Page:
How to Build a Stone Fence

What most people perceive as a stone wall is actually a stone fence when it's used to mark boundaries rather than act as a barrier. Even if you're an amateur, you can build your own stone fence by following these instructions.


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    Start by getting a lot of stones, fairly consistent with the size of the wall you're building. Get big stones for a big wall, smaller stones for a smaller wall. Make sure you have a good supply of smaller stones that can fill gaps. You may want to use stone blocks.
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    Make sure the spot is sturdy before you start, and will hold your wall. If the base is uneven, use a leveling line to correct it.
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    Decide how wide and how long it should be, where you want it and how high it should be (mark this, either with ruler/yardstick or a grid/blueprint).
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    As a rule, a dry stacked wall should lean in towards the top 1/6 of the height.
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    Lay out a side rail (with something long like sticks, rulers, wood, small stones) to guide you, and outline where you want your wall, so that your wall is consistent. To make a straight and level wall, get string or flagging tape and tie it between posts on both ends of the fence. Make sure to tie the string / flagging tape at the height you want your fence to use as a guide.
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    You may want to call for help. Call a professional, strong friends, or neighbors who can help you. Use a wheelbarrow or a handcart to move heavy stones. Extraordinarily large stones may need to be moved with special power equipment.
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    Put a layer of larger flat rocks along the inside of your wall. Make sure you fill in the spaces, and it's a fairly even layer, and patch-in holes/spaces with dirt or more dirt to give you a good base.
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    Continue to build up layers until your base is high enough, and check to ensure that it's level. To make a strong wall try to place each stone over the gap between two stones beneath it.


  • Old walls are the best source of stone; however, it's a cardinal sin to take rocks from an intact wall. If a wall has fallen down, then it's no longer a wall and hence fair game. If the stone is on private property, taking the stone is called theft.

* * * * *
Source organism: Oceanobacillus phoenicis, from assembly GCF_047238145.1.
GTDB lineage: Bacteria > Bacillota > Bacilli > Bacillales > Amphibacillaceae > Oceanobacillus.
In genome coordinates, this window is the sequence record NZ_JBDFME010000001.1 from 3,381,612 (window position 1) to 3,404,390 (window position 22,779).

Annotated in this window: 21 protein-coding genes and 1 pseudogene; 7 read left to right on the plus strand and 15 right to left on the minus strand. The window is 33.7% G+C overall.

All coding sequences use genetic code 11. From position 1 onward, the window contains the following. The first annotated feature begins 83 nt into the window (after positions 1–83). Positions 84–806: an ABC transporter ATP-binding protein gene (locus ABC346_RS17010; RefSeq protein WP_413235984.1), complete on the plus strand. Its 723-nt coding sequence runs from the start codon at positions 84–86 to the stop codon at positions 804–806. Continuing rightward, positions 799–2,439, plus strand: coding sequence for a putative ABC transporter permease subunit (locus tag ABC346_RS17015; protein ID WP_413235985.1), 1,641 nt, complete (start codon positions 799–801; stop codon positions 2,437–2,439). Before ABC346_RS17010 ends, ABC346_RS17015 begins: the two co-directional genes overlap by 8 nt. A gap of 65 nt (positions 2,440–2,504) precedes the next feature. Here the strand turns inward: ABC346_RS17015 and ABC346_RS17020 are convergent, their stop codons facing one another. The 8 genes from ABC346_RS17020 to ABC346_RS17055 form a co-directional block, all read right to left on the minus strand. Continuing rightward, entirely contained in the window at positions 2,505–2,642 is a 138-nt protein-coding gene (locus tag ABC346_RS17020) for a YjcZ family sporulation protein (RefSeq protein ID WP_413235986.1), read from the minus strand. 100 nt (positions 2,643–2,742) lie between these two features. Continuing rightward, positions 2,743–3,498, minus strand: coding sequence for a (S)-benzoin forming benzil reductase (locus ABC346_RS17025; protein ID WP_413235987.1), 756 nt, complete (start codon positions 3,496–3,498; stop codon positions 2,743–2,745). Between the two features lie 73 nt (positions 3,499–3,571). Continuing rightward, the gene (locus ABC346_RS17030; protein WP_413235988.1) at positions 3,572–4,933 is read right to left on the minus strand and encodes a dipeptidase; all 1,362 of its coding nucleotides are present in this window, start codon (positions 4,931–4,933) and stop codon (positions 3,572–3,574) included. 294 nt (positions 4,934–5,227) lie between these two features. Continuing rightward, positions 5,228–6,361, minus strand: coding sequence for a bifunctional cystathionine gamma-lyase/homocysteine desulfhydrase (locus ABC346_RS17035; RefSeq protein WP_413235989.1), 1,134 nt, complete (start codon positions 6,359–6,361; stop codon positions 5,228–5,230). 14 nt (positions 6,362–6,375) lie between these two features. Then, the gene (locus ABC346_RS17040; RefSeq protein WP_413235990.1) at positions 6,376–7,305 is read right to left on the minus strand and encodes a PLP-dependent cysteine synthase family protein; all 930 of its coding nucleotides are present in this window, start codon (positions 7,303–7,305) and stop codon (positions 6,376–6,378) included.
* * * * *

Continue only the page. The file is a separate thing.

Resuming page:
• For longer walls (50 or more feet) it is beneficial to build up the ends of a straight section (about 3 feet long). Then pull a string line between the completed ends, and build up the center between them. This ensures the face of the wall is straight and even along the entire run.
  • When placing edge stones, make sure the top surface leans at least slightly in toward the center of the wall. An outward tilt virtually guarantees instability.
  • Use a team of people. That way, you have help lifting and placing stones, and your wall will be built better and faster. Make sure that everyone on the team knows who the architect is, for he or she is the final arbiter when decisions that need to be made. otherwise you will end up with a wall of uneven quality.
  • If you have a particularly pretty rock, attempt to find a place for it as an edge or top stone.
  • Use "native" stone whenever possible: that is, local stone better fits the landscape (eg, color, mosses, lichens, etc.) than trucked-in stone.
  • The ways in which a wall defies these common sense rules often is what makes it beautiful. Don't be afraid to experiment with irregular sizes and shapes.
  • Use stones of roughly equal size.


  • Make sure it's safe, not on top of any wires or any plumbing outlets.
  • Make sure you build your wall in a safe, sturdy place.
  • If it's not built correctly it may fall, so beware of any balance issues.

Things You'll Need

  • Stones or Stone Blocks (Amount depends on the width of your wall.), gravel and stone dust.
  • Wheelbarrow, Mason's Hammer, Cold Chisels, Brick Hammer.
  • Sticks, Rulers, Wood, or Small Stones (For side rail.)
  • Gloves, Safety goggles with side shields

Article Info

Categories: Walls Fences and Decks